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We all know the answer to that!
Anyone not living under a technical rock also knows that Linux™ is also pretty much immune to viruses - yet at Linux-based CyberKnights, we filter our email anyway. Why?
Until filters were installed, CyberKnights (like everyone else) was bombarded with spam & viruses. It got so bad that our managing director was seeing up to a thousand junk mails in his oldest account, per day, about a third of them viruses on bad days. Since these same viruses began establishing a global network of spam “zombies” as part of their payload, both spam & virus messages have flooded in. Despite being a small company, our main mail server sees a spam message every few seconds & several viruses a minute.
Even just deleting all of that junk takes time, to say nothing of the risk of deleting some vital message smothered in the rubbish. There’s also the risk of someone in your staff actually responding to one of those messages.
No individual spammer is going to give up his money-making habit. After the flood, no raindrop will admit responsibility. We could find & sue them one by one (it seems likely that in some places people just visit such sociopaths with a baseball bat), but that’s too expensive & slow. We needed another method.
So we installed AMaViS, SpamAssassin and ClamAV on that Mandriva Linux™ mail server. Instant farewell to about 95% of the spam, & 100% of the viruses! SpamAssassin learns when we send it the few spam which escape, so that 95% is constantly improving. Would you like your business to be as safe? Join our growing community of defended sites.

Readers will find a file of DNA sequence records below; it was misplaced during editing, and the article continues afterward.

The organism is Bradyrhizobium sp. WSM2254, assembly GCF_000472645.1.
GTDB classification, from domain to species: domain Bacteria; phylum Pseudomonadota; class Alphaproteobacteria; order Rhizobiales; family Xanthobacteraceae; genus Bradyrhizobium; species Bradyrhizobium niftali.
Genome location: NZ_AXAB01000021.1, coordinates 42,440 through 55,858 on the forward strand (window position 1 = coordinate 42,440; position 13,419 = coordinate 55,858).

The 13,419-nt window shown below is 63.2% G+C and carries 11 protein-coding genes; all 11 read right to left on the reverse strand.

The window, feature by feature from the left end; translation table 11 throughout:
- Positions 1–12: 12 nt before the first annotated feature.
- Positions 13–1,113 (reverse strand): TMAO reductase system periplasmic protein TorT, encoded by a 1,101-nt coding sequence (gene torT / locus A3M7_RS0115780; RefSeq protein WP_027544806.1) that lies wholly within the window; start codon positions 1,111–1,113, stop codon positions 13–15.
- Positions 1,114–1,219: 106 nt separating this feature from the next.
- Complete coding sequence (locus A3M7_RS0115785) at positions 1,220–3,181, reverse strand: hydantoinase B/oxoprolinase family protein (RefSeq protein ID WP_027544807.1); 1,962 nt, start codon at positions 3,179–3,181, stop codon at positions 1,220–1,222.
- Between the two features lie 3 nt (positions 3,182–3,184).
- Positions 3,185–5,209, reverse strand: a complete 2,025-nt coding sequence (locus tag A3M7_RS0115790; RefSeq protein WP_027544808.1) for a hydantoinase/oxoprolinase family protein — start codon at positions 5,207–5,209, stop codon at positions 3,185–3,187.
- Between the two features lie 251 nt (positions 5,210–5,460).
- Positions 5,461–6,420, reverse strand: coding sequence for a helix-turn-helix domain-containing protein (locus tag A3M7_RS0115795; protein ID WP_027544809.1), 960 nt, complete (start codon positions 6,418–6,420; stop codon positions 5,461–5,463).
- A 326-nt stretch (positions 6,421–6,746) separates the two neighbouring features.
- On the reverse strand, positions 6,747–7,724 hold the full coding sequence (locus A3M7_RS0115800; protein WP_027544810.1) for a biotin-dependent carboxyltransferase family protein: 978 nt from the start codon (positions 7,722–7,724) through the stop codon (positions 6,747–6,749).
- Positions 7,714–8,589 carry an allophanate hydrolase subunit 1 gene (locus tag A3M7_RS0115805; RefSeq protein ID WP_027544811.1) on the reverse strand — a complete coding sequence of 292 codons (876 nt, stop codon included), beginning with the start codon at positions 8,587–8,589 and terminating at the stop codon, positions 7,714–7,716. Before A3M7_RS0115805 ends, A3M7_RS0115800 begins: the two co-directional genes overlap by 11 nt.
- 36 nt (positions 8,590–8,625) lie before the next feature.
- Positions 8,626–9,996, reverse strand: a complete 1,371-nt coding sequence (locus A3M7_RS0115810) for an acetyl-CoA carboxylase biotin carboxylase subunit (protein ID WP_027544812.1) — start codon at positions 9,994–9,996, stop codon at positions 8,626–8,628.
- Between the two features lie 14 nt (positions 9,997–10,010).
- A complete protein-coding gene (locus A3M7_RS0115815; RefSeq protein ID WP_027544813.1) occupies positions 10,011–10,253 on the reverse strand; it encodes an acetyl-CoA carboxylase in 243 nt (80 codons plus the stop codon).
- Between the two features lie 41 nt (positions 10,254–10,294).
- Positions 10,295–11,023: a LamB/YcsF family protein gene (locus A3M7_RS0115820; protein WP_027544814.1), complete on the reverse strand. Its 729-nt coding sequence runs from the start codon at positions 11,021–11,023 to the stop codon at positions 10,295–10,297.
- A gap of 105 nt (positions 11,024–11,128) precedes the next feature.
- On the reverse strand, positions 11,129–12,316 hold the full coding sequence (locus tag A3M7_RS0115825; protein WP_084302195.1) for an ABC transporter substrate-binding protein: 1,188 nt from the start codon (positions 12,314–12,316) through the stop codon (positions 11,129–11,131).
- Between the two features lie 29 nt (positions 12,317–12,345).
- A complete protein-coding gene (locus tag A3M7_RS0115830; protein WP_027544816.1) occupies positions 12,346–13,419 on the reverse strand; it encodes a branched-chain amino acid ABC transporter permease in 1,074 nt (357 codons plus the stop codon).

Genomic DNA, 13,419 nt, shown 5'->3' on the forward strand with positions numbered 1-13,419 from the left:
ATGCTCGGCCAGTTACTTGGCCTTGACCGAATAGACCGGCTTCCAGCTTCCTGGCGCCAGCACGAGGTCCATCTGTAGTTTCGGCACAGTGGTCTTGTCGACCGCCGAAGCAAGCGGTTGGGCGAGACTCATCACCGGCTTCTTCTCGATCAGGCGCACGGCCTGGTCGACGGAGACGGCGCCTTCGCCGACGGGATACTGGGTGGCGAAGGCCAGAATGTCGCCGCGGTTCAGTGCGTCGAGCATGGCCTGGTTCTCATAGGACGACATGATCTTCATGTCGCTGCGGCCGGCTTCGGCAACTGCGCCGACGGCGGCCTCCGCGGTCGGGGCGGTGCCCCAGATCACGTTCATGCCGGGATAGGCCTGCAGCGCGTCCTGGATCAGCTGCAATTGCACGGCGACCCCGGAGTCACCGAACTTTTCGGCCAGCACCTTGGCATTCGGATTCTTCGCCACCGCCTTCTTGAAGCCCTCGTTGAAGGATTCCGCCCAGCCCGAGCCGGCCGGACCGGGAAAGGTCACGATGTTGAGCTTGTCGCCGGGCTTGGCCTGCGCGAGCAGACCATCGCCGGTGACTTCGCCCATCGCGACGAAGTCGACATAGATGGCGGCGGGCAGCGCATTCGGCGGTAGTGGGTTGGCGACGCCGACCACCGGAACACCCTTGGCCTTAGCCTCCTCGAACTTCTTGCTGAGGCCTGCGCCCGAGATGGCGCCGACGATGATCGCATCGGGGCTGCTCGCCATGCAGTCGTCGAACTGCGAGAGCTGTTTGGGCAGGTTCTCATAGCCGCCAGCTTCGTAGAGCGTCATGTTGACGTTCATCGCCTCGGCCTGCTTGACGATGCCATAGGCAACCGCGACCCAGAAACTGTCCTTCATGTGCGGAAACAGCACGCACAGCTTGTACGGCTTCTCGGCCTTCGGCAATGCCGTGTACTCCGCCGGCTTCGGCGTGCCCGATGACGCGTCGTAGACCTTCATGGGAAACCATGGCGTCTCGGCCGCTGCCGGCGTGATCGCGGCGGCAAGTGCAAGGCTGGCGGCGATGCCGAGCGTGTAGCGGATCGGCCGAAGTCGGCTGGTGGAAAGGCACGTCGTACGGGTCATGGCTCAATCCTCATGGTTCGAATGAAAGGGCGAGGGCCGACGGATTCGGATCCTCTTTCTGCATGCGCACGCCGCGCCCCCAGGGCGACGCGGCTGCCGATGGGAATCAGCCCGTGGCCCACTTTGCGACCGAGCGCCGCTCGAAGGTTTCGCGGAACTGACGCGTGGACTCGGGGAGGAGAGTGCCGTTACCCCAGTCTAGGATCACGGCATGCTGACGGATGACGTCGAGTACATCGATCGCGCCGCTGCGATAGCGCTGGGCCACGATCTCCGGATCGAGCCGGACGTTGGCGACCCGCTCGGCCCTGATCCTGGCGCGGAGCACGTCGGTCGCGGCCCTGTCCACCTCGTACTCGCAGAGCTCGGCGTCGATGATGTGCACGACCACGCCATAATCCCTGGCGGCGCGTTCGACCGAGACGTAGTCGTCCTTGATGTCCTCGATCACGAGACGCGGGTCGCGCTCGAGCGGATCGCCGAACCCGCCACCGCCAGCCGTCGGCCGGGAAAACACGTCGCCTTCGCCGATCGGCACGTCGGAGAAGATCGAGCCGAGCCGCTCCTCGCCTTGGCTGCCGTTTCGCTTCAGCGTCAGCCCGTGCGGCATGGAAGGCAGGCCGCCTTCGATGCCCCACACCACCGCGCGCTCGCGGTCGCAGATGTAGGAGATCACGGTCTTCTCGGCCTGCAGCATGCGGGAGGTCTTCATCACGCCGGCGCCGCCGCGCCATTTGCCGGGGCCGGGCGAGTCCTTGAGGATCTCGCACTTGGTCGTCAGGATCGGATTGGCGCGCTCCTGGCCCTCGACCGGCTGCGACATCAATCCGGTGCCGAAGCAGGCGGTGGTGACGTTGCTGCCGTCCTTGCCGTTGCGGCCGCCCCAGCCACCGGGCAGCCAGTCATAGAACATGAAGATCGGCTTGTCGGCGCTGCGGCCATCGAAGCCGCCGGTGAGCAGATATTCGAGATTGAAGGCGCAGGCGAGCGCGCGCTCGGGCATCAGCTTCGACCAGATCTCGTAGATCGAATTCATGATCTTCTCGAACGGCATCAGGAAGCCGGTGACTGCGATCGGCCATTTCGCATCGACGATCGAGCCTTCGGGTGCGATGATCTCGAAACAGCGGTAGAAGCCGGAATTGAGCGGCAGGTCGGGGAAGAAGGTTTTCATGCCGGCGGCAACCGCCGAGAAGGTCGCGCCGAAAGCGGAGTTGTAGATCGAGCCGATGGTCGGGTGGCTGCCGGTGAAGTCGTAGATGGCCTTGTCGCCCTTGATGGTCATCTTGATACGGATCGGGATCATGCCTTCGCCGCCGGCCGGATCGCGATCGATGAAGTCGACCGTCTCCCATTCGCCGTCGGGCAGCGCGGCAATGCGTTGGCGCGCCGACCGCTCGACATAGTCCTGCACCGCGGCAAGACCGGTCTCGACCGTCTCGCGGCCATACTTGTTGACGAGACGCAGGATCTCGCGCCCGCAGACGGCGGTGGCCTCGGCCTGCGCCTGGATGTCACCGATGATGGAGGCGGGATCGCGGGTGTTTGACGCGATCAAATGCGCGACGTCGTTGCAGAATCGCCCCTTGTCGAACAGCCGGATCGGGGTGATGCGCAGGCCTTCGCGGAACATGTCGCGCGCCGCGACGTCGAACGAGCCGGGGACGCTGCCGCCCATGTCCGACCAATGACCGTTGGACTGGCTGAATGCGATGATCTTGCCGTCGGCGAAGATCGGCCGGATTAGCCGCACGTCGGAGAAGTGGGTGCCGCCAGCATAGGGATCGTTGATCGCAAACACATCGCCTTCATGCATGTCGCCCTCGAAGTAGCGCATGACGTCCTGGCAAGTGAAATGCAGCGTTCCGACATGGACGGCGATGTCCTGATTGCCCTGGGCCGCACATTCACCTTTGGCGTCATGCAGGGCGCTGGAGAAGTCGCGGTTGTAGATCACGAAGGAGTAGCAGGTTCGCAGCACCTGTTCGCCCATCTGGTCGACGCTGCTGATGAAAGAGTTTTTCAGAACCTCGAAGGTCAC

One thing which becomes painfully obvious in the lists of viruses, worms & their capabilities is that they practically all run on Microsoft Windows.
In fact, the few CyberKnights customers who have had major issues with viruses, spyware & the like have all run MS-Windows workstations & in every case either one of their staff visited a dodgy web-site with MS-InternetExplorer or read an unfiltered email with MS-Outlook. CyberKnights can add virus filters to email servers we set up & can arrange for a filtering web proxy at sites we set up, but the most effective basic defence is to use different programs.
An argument has been made that this is simply because MS-Windows is the most common desktop platform, but if the argument had any merit the Apache web server, which caters for over two thirds of all web sites in the world, would surely be attracting the most worms. Yet day after day your webserver (or intelligent firewall) logs will be showing attacks aimed at Microsoft’s IIS web server (which supports less than one quarter of the number of sites) not attacks aimed at Apache.
Similarly, Microsoft & their fellow travellers argue that since Linux™ (& Mac OS X) account for only 5% of all desktop systems (each) they attract hardly any viruses. This at least sounds reasonable until you discover that Linux™ has something like 0.05% of the number of viruses & worms attacking it, & all of those are obsolete. Worse than that, most Linux™ systems do not have per-seat or per-machine licence costs, so many more Linux systems are installed than sales figures might suggest, perhaps as many as three times the official installed base.